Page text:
Published on July 15th, 2015 | by Guest Writer0
Rivers Of London #1 Review
Body Work Chapter 1
(That title will become clear before the end of the issue)
Police procedural and haunted cars: if you think that sounds like a Stephen King episode of CSI you wouldn’t be far wrong. Rivers of London – Body Work contains a large amount of plausible detective work mixed with an element of magic and demonic possession.
Rivers of London is a soon to be 6 book series of urban fantasy novels written by Ben Aaronovitch, each of which revolves around the central character of Peter Grant, police constable and apprentice wizard. But don’t worry if you’ve not read the novels (although after reading this you may find yourself at least a little bit curious) pretty much everything you need to know about the characters and the world they inhabit is here in this first issue. There is a moment or two when it references events from the novels but nothing that would impede your enjoyment of the story.
It starts with an automobile incident; an expensive car sinks into the depths of the Thames with its driver fighting for air. It’s a fight he’s destined to lose but his last moments have been witnessed by Beverley Brook, a water Goddess and companion to Peter Grant. She calls him and lets him know that something weird is behind the ‘accident’ so Grant heads down to the crime scene.
The detectives in charge of the investigation, DC Sahra Guleed and DC Miriam Stephanopoulos are dubious of Grants appearance, his abilities and the nature of the investigatory work he undertakes but they allow him to assist them. A thorough going over of the car reveals traces of Vestigia, magical evidence that something over worldly is going on.
The first half of the story is about the investigation into the car and its owner. It follows the logical course of crime dramas; following the clues and checking out the suspects. This includes an ex-girlfriend and a dodgy mechanic. This element of the story does at times become over written as if everything needs to be explained, like an unwanted voiceover but for the most part the police procedures and the magical explanations fit snugly with the clever panel layouts and easy to follow design. This is a comic that is ‘new reader’ friendly. Some of the subtleties of expression or movement add as much to the narrative as the speech or voice over. Body Work is a mystery story that needs breaking and there a clues, or possible red herrings, throughout the comic: the look on Miss Goring’s lawyers face when they learn of her ex-boyfriend’s death is a little to smug, for example.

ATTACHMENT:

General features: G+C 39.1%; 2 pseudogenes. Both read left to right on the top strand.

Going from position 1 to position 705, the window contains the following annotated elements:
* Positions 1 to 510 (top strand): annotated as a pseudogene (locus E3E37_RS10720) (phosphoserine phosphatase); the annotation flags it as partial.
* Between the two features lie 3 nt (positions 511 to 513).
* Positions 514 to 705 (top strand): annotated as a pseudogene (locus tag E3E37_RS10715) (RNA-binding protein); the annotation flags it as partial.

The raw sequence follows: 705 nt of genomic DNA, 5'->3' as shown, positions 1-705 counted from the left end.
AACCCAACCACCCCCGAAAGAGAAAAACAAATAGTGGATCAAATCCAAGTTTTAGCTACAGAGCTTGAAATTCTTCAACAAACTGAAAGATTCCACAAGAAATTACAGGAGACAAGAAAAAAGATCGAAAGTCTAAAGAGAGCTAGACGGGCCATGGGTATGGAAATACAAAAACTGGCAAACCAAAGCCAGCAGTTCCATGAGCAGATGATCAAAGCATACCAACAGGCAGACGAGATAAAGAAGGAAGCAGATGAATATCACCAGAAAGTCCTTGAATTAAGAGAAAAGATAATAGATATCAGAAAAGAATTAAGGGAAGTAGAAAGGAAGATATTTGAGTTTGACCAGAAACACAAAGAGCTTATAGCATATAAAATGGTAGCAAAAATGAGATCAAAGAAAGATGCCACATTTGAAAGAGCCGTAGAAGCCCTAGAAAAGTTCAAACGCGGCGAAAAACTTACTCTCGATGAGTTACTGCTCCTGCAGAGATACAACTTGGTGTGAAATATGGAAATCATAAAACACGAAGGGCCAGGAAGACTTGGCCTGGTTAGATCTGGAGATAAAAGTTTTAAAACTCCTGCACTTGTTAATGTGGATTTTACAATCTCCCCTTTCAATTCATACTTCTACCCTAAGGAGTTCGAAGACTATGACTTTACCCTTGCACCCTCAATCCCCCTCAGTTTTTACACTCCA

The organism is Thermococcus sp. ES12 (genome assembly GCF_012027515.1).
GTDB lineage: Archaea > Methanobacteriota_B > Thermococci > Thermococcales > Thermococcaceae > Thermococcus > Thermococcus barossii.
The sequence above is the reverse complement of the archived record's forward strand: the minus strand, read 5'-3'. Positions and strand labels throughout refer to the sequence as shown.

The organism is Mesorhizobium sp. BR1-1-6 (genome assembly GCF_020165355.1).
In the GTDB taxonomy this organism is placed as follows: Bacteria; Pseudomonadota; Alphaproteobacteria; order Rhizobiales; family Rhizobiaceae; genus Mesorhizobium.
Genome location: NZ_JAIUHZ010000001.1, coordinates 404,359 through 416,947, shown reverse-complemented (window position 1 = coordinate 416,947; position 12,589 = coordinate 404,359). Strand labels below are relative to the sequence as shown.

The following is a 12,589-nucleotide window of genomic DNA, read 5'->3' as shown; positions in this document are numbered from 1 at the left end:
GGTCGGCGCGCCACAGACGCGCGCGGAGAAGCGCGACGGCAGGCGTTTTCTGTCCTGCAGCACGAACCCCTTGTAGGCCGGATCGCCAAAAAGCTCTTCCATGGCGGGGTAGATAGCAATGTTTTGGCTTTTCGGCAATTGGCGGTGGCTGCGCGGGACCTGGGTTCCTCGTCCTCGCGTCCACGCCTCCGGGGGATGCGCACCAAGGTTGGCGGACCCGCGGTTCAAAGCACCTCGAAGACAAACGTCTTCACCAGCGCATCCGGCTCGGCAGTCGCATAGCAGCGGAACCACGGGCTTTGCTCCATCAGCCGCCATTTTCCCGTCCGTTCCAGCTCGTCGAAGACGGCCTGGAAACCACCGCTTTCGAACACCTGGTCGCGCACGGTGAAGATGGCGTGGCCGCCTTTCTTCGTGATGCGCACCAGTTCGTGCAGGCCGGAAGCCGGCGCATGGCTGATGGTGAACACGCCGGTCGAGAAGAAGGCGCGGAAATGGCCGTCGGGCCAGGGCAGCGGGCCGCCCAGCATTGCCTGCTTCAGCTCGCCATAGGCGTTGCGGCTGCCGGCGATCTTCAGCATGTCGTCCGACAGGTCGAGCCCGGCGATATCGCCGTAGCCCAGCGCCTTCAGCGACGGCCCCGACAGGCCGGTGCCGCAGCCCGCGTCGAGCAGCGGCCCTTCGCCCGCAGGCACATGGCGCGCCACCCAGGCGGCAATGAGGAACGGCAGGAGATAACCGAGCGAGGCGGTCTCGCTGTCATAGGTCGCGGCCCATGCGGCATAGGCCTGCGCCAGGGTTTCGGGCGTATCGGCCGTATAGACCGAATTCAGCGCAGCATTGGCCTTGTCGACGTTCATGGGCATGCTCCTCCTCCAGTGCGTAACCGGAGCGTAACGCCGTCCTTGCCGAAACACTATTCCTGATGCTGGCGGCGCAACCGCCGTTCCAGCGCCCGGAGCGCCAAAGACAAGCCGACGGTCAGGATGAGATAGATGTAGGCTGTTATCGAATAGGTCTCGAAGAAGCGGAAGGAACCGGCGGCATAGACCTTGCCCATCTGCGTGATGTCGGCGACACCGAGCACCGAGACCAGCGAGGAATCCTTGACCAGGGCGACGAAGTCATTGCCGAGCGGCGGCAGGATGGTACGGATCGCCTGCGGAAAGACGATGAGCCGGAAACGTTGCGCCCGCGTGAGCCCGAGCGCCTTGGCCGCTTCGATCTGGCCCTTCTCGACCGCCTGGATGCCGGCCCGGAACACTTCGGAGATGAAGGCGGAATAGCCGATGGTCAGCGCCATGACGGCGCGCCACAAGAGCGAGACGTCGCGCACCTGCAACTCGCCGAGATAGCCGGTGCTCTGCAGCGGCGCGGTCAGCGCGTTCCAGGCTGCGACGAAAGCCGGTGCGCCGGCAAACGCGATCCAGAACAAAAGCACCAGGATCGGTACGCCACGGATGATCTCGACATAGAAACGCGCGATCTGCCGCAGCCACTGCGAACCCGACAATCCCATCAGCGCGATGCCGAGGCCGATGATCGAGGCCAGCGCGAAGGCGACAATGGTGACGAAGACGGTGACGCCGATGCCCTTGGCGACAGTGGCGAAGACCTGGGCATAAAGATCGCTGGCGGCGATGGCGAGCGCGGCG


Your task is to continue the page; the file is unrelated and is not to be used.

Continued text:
The tone and pace of the story changes however when Grant and Guleed investigate the dodgy garage. When they get there they react to a cry for help and Grant uses some of his magic ability to break into the premises. Once inside things get a bit Christine as they become hunted by a possessed automobile. The mechanic is also fleeing for his life (is It just me or does he bare a passing likeness to Ginger from the Wildhearts?) and appears to have no idea what is going on.
The issue ends with the arrival of Inspector Nightingale, an imposing and impressive figure, and the whole issue finishes leaving many questions to be answered.
Lee Sullivan does a wonderful job in making London look and feel real while at the same time allowing the more magical elements to appear other worldly, Beverley Brook is especially good, standing out as a larger than life character. Some of this has to be down to Luis Guerrero’s colours as he contrasts the mundane greys and browns of the world we know with the athletic purple and blue hues that represent the magical world.
Add to this all of this a single page story about rubbish dumping in the Thames and a text piece about part of Peter Grant’s London and overall this is a very entertaining and satisfactory first issue. There is a kink or two near the beginning where the narrative is trying to set the scene without being patronising but once the story gets flowing everything becomes easy to follow and is a thrilling ride.
Title: Rivers of London – Body Work
Publisher: Titan Comics
Writers: Ben Aaronovitch/Andrew Cartmel
Artist: Lee Sullivan
Colours: Luis Guerrero